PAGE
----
Liver cyst is a cavity in the liver, filled with fluid. Approximately 0.8% of the population has liver cysts. Women have this disease 3-5 times more often than men, mainly in the period between 30 and 50 years.
Echinococcus granulosus is a small tapeworm that causes the formation of hydatid cysts.
The adult worm is 2-8 mm of length and consists of a scolex with four suction cups and a rim of hooks and 3-4 body segments called proglottids. Last proglottis usually mature and contains hundreds of eggs. Each egg is approximately 30 microns in diameter. The adult worm lives in the lumen of the gastrointestinal tract of the definitive host of predators (usually dogs, foxes or cats). When proglottis breaks – matured eggs are excreted with the faeces. Humans usually get this parasite’s eggs with contaminated food or water. These larvae penetrate the intestinal mucosa from the duodenum and spread with the venous blood to the capillaries of various organs. A connective tissue begins to grow around each larva as a protective mechanism in the host organism. That’s how hydatid cyst is formed. Most often hydatid cysts affect the liver, but are also found in the spleen, lungs, heart and brain. New scolexes bud off at the inner wall of the cyst. After some time subsidiary cysts can form within the main cyst.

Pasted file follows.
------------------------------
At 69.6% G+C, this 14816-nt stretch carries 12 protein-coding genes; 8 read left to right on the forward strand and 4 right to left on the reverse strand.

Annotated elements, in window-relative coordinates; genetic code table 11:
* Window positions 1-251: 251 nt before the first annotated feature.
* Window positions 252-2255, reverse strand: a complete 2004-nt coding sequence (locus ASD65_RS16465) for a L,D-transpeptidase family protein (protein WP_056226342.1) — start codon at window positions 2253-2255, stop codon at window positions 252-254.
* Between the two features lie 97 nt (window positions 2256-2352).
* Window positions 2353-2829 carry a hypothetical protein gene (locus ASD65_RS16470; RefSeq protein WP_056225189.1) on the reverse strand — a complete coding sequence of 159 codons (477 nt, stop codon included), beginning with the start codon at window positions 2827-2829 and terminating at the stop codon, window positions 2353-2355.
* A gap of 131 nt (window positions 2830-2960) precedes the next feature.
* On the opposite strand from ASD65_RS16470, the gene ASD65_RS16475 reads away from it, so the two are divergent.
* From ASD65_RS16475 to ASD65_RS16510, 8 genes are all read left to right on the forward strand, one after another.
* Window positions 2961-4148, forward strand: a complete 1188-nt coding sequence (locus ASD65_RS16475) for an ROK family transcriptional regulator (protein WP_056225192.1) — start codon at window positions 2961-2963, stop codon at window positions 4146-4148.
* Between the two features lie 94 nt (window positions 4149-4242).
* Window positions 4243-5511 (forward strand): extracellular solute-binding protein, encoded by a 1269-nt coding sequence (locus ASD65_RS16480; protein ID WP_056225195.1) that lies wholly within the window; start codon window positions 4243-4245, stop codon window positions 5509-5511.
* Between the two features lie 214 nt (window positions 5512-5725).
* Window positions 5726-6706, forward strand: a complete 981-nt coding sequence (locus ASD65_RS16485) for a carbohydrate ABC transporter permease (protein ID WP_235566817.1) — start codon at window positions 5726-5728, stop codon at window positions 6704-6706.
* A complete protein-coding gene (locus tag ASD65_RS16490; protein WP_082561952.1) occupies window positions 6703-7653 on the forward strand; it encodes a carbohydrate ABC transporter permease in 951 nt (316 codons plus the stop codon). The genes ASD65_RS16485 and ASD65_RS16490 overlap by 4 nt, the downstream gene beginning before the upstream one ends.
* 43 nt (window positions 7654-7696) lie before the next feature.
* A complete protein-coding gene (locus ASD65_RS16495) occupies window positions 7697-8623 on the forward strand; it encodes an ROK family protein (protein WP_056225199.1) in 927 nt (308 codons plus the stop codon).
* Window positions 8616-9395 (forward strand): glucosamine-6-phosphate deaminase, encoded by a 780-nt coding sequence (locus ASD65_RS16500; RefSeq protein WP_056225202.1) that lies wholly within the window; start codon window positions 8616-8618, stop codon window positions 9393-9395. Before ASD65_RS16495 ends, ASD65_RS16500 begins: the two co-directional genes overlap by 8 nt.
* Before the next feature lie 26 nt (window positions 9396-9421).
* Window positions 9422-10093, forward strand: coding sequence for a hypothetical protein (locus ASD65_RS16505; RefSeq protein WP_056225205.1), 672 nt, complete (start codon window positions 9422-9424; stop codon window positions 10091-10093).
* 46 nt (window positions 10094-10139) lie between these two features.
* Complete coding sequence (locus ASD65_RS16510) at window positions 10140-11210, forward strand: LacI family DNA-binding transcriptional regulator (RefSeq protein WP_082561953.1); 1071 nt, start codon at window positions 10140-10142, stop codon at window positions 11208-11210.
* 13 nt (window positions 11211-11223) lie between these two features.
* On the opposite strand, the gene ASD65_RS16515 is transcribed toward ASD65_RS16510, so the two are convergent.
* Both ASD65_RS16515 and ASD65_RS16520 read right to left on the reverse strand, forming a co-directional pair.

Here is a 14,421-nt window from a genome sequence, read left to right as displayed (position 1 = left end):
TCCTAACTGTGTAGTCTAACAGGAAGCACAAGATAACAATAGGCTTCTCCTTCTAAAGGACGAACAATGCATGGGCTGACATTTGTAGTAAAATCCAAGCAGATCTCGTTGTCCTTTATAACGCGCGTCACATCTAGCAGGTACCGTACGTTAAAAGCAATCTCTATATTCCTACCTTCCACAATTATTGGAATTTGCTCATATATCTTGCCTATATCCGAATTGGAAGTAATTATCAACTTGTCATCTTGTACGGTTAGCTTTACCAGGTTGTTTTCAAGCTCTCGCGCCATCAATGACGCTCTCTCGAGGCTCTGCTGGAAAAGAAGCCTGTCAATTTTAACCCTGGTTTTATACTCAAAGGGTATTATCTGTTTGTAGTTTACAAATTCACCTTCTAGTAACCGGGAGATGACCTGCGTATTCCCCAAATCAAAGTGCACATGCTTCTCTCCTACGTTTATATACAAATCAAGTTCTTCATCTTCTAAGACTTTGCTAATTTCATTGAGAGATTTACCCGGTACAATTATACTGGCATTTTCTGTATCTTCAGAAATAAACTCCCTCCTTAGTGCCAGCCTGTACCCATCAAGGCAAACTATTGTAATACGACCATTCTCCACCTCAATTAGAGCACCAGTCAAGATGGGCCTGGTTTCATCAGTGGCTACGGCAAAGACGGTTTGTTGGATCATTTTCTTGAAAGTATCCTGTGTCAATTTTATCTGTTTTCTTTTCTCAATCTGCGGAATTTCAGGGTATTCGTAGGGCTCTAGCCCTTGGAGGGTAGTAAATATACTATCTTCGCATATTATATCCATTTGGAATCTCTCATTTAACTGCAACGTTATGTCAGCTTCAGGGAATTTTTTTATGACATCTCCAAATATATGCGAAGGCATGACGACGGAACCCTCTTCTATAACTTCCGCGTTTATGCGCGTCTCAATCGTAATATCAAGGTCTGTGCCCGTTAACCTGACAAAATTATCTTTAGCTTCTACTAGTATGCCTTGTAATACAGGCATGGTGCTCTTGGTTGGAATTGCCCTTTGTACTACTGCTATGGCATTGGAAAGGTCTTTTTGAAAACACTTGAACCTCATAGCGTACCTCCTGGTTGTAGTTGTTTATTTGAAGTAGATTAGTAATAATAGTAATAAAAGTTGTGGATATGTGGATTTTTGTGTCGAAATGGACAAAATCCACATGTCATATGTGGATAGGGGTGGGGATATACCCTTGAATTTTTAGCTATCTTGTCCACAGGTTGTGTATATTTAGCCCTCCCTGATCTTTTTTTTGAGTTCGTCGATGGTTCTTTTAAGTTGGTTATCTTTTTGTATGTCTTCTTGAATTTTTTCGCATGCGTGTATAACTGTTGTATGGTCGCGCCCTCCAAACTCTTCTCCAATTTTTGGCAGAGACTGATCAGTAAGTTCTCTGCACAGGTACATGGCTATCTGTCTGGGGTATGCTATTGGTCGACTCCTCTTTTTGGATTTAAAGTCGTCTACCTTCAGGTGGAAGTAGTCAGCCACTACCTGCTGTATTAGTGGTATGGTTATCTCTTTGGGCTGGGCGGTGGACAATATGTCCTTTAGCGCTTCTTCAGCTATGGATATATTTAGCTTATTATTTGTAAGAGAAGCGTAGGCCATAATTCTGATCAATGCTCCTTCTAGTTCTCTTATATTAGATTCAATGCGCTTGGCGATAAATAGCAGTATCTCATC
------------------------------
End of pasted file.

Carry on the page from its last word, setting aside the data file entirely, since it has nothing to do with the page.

Where and how to get infection
You can be infected with Echinococcus granulosus in any part of the world, including Alaska, Canada, and the western states of USA. Infection mostly occurs in places where a lot of sheep and cats live. People are the intermediate hosts of Echinococcus granulosus. The worm’s eggs appear in the human body with consumption of contaminated food and water. Children often become infected if they allow dogs to lick their lips.
Hydatid cyst of the liver increases in size by 1-5 cm per year. People are often unaware of the infection as long as tumor formation in the abdomen begins to be palpable or other clinical signs appear. The symptoms of the disease are caused by the presence of slowly increasing cysts: abdominal pain due to stretching of the capsule of the liver, jaundice due to compression of the bile ducts or portal hypertension caused by compression of the portal vein. Approximately 20% of patients have cysts connected with bile duct. This can cause symptoms similar to choledocholithiasis. Breakthrough of hydatid cysts in the free abdominal cavity may provoke an immune response with eosinophilia, bronchospasm and anaphylactic shock.
The main treatment for hydatid cysts of the liver is their surgical excision. Drug therapy with albendazole in combination with percutaneous drainage of the cyst is also very effective. The drug mebendazole is also used to treat hydatid cysts.